The word "Don't" is "if"?

Fire Unknown

Member
vietnamese
Hello everyone. I need your help again.
I'm translating "The dancing partner" of Jerome (1893). I've come across this problem:
...
"During the afternoon of the next day some three or four of Olga's bosom friends, who had also been present at the ball, dropped in to have a chat about it. They naturally fell to discussing the men, and to criticizing their dancing. Old Geibel was in the room, but he appeared to be absorbed in his newspaper, and the girls took no notice of him.

"'There seem to be fewer men who can dance at every ball you go to,' said one of the girls.

"'Yes, and don't the ones who can, give themselves airs,' said another; 'they make quite a favor of asking you.' ...
The word "don't" here, I don't really know what it is. As far as I can research, "don't" can be used as a noun (merriam-webster). But I can't figure out what kind of grammar is used here. I think word "don't" here means "if" - as a way to emphasize?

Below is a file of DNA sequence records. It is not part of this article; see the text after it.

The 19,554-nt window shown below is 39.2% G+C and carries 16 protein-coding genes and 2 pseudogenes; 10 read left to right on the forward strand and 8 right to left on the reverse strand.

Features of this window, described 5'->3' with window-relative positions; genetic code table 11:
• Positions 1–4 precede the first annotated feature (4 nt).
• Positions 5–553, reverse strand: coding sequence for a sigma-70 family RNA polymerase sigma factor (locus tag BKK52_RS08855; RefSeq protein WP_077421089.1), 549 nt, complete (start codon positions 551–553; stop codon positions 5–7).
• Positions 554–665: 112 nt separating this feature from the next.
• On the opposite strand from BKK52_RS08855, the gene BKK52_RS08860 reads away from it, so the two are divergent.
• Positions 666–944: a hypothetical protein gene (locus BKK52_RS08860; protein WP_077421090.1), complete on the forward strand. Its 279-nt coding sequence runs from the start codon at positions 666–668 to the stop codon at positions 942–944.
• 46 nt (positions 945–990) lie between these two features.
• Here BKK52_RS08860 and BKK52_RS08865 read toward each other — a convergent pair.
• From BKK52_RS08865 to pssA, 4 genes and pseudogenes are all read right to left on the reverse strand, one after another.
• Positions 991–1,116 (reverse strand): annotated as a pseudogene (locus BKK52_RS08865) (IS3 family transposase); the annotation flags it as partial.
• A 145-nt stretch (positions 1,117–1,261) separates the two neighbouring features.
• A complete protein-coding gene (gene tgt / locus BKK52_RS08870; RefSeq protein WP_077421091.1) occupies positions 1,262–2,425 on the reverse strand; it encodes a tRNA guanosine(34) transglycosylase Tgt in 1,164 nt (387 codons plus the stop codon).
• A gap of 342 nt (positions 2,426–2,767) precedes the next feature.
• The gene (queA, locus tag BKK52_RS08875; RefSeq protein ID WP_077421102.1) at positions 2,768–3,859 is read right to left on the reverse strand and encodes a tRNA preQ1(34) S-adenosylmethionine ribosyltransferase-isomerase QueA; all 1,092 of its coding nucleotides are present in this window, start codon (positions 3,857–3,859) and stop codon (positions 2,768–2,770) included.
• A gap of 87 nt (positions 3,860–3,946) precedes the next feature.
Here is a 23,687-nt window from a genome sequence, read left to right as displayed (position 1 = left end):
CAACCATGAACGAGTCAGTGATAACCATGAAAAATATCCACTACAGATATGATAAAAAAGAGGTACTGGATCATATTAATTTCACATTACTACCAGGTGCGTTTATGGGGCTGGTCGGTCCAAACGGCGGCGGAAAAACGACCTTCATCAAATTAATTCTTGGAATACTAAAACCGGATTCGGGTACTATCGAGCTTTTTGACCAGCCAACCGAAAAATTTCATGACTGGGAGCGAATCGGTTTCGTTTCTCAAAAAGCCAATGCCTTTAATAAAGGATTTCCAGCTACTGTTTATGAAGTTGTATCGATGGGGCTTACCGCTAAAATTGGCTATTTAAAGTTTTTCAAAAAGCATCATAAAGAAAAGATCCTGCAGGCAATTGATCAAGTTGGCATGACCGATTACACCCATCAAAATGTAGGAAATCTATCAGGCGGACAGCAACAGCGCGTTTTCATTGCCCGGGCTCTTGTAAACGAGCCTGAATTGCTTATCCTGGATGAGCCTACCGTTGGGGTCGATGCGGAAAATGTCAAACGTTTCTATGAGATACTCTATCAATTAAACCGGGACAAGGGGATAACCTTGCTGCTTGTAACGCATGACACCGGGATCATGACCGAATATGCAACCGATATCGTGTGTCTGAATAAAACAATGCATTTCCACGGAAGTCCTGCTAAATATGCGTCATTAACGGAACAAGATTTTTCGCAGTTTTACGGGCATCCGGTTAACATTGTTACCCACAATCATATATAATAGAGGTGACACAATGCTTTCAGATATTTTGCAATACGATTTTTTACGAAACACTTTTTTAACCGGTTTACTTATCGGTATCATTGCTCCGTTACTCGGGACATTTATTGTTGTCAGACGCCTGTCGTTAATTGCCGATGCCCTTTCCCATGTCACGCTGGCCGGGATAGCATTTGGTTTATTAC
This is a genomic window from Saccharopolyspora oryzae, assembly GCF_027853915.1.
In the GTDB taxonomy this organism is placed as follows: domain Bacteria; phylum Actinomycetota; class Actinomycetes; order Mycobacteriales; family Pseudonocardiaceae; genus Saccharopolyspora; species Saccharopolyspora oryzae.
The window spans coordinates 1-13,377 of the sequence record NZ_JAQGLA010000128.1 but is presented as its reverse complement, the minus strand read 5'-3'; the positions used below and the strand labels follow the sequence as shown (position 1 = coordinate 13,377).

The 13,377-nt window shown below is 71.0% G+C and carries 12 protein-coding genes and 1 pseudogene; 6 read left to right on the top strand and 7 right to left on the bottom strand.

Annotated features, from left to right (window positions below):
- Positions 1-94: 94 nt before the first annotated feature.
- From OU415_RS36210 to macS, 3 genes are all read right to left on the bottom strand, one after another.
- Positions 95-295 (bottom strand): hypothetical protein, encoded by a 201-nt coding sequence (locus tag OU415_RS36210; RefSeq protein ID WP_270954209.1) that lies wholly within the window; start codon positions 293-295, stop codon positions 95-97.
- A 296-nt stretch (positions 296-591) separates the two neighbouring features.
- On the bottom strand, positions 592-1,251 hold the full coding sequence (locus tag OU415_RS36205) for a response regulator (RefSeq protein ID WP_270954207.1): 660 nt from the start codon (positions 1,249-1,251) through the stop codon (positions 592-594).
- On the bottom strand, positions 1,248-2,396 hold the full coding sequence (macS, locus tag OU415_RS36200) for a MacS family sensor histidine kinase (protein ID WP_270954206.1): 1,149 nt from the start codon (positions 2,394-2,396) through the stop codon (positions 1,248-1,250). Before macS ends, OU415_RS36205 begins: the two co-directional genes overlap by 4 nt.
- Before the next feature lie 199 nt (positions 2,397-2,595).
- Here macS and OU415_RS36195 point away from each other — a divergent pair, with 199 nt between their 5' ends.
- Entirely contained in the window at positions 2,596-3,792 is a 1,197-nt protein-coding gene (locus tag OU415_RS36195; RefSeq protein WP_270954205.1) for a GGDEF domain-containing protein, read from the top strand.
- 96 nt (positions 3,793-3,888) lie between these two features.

Please help me.
 
  • Chasint

    Senior Member
    English - England
    Yes, and don't the ones who can, give themselves airs

    A paraphrase

    Yes, and is it not true that the ones who can give themselves airs, do so?

    As The Newt says, it's a rhetorical question. The assumptive answer would be, "It is true", or simply "True"; or maybe just a wise nod of the head.
     
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